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Wisconsin Woman Indicted for Million-dollar Fraud Scheme

— July 4, 2024

The DOJ cracked down on fraud as part of a two-week nationwide taskforce investigation.

Prosecutors announced last week the indictment of Lori Butts, a 47-year-old Wisconsin woman, allegedly at the center of a $1.4 million health care fraud scheme. The move was made as part of a larger effort led by the United Stated Department of Justice (DOJ) to crack down on fraud within the health care system.

Called the National Health Care Fraud Enforcement Action, the agency engaged in a two-week focused, nationwide initiative aimed at identifying and prosecuting individuals involved in fraud and opioid abuse schemes. So far in 2024, this has resulted in criminal charges brought against 193 defendants who, together, were charged with more than $2.75 billion in alleged false billings.

With cyberattacks occurring left and right, compromising protected health information (PHI) and other sensitive data, underhanded pain clinics dishing out opioids to turn a profile, public health warnings of fake pills circulating the market, money laundering schemes, and other fraudulent activities, it seems this industry has been particularly susceptible to unlawful acts as of late. Thus, it’s difficult for patients to trust that their information will be kept secure and that providers will do what they’re supposed to.

According to the U.S. Attorney’s Office, Butts, in particular, has been charged with eight counts of health care fraud and eight counts of wire fraud stemming from allegations that she submitted counterfeit billings to Wisconsin Medicaid and the Centers for Medicare and Medicaid Services through her company, attempting to get reimbursed for staffing services at adult family homes that ever actually happened. Butts’ then used this money for personal gain. If convicted, the businesswoman will receive 10 years in prison for each count of health care fraud and up to 20 years in prison for each count of wire fraud in addition to facing fines of up to $250,000 for each count.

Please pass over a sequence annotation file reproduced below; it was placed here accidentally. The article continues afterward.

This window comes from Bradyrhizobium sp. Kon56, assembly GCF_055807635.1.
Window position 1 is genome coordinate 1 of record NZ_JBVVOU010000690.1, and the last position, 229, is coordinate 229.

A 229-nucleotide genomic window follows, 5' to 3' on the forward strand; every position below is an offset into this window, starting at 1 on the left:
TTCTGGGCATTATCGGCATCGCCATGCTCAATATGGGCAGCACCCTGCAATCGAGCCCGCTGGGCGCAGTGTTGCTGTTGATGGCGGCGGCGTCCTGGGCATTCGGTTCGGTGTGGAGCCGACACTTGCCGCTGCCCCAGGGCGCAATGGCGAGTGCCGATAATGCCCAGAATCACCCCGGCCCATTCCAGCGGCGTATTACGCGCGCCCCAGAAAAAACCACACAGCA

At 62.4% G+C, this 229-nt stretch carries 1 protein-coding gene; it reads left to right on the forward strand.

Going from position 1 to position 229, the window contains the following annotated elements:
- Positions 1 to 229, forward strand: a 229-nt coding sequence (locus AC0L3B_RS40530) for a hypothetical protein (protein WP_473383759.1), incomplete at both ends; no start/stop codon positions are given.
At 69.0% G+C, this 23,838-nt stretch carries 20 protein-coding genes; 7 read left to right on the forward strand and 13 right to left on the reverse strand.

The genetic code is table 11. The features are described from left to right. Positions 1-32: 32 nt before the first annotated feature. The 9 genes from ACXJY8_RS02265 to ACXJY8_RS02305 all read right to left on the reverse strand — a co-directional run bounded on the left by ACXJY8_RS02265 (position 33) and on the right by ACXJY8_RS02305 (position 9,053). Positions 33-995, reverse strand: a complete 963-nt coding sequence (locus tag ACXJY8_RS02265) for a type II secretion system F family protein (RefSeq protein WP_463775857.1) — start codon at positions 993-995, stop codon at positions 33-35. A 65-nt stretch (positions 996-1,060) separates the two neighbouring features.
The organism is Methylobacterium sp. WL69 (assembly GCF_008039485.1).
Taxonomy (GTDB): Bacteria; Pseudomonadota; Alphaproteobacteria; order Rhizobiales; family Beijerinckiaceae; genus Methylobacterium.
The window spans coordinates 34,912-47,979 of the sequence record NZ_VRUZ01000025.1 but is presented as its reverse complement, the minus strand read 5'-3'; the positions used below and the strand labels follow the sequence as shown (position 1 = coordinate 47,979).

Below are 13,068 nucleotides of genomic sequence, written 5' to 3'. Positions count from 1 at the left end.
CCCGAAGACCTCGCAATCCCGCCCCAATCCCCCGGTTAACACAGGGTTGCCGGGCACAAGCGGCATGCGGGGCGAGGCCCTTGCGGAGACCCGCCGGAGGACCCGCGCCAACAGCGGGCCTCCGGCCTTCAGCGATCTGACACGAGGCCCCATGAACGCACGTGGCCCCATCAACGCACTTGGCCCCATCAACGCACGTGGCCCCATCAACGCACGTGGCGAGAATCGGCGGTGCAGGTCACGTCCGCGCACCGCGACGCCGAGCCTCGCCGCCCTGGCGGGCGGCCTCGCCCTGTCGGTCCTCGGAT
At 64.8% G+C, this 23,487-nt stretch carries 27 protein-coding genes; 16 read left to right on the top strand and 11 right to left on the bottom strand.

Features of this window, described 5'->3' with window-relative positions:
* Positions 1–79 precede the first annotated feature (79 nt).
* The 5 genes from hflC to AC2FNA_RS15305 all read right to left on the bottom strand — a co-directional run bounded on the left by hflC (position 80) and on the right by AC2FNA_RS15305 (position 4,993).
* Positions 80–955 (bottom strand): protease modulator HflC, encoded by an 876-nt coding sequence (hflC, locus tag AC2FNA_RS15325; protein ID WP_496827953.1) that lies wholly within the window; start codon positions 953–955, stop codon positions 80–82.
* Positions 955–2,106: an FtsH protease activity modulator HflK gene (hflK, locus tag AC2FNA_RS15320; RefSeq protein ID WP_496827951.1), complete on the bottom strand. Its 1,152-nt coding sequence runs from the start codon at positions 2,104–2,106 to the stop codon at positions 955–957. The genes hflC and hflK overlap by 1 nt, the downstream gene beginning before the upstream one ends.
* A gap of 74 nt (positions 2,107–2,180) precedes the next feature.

Wisconsin Woman Indicted for Million-dollar Fraud Scheme
Photo by Karolina Kaboompics from Pexels

Health care fraud schemes are so egregious, the agency drove home, not only because they defraud government programs, but they also reduce trust in the overall health care system. They can also increase service costs and reduce resource availability and overall quality of care. Reducing resources is particularly concerning as the government already reduced the availability of Medicaid funds with the signing of the Consolidated Appropriations Act at the end of 2022.

During the height of the COVID-19 pandemic, the Families First Coronavirus Response Act (FFCRA) was enacted, and this included a provision to maintain continuous enrollment in Medicaid, meaning individuals enrolled in Medicaid could not be disenrolled during the public health crisis. In order to further support this effort, the U.S. government provided matching funds to states, increasing federal share of Medicaid spending. Then, in 2022, the Consolidated Appropriations Act began to phase down these efforts. A significant number of individuals and families who relied on this support lost access to Medicaid or had their funds greatly reduced as a result of states losing the federal cushion.

Individuals like Wisconsin woman Lori Butts, who take advantage of the health care system, only further restrict quality services for those who truly need them. Fraudulently received government funds means there are even less available for those with legitimate health struggles.


DOJ charges 193 people, including doctors and nurses, in $2.7B health care fraud schemes

Health care fraud, Wisconsin woman indicted in $1.4M scheme

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